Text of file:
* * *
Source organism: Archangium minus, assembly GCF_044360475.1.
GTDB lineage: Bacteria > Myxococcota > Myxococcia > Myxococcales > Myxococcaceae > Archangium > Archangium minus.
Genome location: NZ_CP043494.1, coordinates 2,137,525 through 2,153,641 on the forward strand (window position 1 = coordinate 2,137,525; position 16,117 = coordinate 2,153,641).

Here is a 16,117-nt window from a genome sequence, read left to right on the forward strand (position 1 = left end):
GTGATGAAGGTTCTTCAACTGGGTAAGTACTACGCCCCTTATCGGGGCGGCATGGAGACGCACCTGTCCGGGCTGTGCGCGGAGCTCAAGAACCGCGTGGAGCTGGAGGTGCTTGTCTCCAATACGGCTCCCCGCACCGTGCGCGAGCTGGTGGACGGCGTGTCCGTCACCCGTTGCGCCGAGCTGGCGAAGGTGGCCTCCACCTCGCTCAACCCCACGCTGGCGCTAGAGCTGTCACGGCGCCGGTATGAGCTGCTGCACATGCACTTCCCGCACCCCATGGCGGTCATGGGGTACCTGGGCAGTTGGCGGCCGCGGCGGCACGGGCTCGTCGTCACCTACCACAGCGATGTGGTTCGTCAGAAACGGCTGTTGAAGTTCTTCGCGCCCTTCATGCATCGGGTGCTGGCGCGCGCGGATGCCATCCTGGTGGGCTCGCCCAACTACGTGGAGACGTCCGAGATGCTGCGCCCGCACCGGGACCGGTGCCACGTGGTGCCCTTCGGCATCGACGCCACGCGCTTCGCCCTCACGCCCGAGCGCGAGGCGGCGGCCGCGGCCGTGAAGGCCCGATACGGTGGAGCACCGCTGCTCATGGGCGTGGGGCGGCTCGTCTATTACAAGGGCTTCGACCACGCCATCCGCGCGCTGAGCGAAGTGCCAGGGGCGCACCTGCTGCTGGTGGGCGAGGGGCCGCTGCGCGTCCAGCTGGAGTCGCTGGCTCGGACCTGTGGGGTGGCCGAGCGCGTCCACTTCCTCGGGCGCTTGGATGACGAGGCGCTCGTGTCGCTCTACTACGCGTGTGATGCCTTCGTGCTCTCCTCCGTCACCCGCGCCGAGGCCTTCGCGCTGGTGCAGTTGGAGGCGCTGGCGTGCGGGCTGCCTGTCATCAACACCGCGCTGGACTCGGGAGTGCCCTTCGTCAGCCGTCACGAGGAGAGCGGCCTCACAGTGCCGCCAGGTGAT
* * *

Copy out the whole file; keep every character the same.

Source organism: Archangium minus, assembly GCF_044360475.1.
GTDB lineage: Bacteria > Myxococcota > Myxococcia > Myxococcales > Myxococcaceae > Archangium > Archangium minus.
Genome location: NZ_CP043494.1, coordinates 2,137,525 through 2,153,641 on the forward strand (window position 1 = coordinate 2,137,525; position 16,117 = coordinate 2,153,641).

Here is a 16,117-nt window from a genome sequence, read left to right on the forward strand (position 1 = left end):
GTGATGAAGGTTCTTCAACTGGGTAAGTACTACGCCCCTTATCGGGGCGGCATGGAGACGCACCTGTCCGGGCTGTGCGCGGAGCTCAAGAACCGCGTGGAGCTGGAGGTGCTTGTCTCCAATACGGCTCCCCGCACCGTGCGCGAGCTGGTGGACGGCGTGTCCGTCACCCGTTGCGCCGAGCTGGCGAAGGTGGCCTCCACCTCGCTCAACCCCACGCTGGCGCTAGAGCTGTCACGGCGCCGGTATGAGCTGCTGCACATGCACTTCCCGCACCCCATGGCGGTCATGGGGTACCTGGGCAGTTGGCGGCCGCGGCGGCACGGGCTCGTCGTCACCTACCACAGCGATGTGGTTCGTCAGAAACGGCTGTTGAAGTTCTTCGCGCCCTTCATGCATCGGGTGCTGGCGCGCGCGGATGCCATCCTGGTGGGCTCGCCCAACTACGTGGAGACGTCCGAGATGCTGCGCCCGCACCGGGACCGGTGCCACGTGGTGCCCTTCGGCATCGACGCCACGCGCTTCGCCCTCACGCCCGAGCGCGAGGCGGCGGCCGCGGCCGTGAAGGCCCGATACGGTGGAGCACCGCTGCTCATGGGCGTGGGGCGGCTCGTCTATTACAAGGGCTTCGACCACGCCATCCGCGCGCTGAGCGAAGTGCCAGGGGCGCACCTGCTGCTGGTGGGCGAGGGGCCGCTGCGCGTCCAGCTGGAGTCGCTGGCTCGGACCTGTGGGGTGGCCGAGCGCGTCCACTTCCTCGGGCGCTTGGATGACGAGGCGCTCGTGTCGCTCTACTACGCGTGTGATGCCTTCGTGCTCTCCTCCGTCACCCGCGCCGAGGCCTTCGCGCTGGTGCAGTTGGAGGCGCTGGCGTGCGGGCTGCCTGTCATCAACACCGCGCTGGACTCGGGAGTGCCCTTCGTCAGCCGTCACGAGGAGAGCGGCCTCACAGTGCCGCCAGGTGAT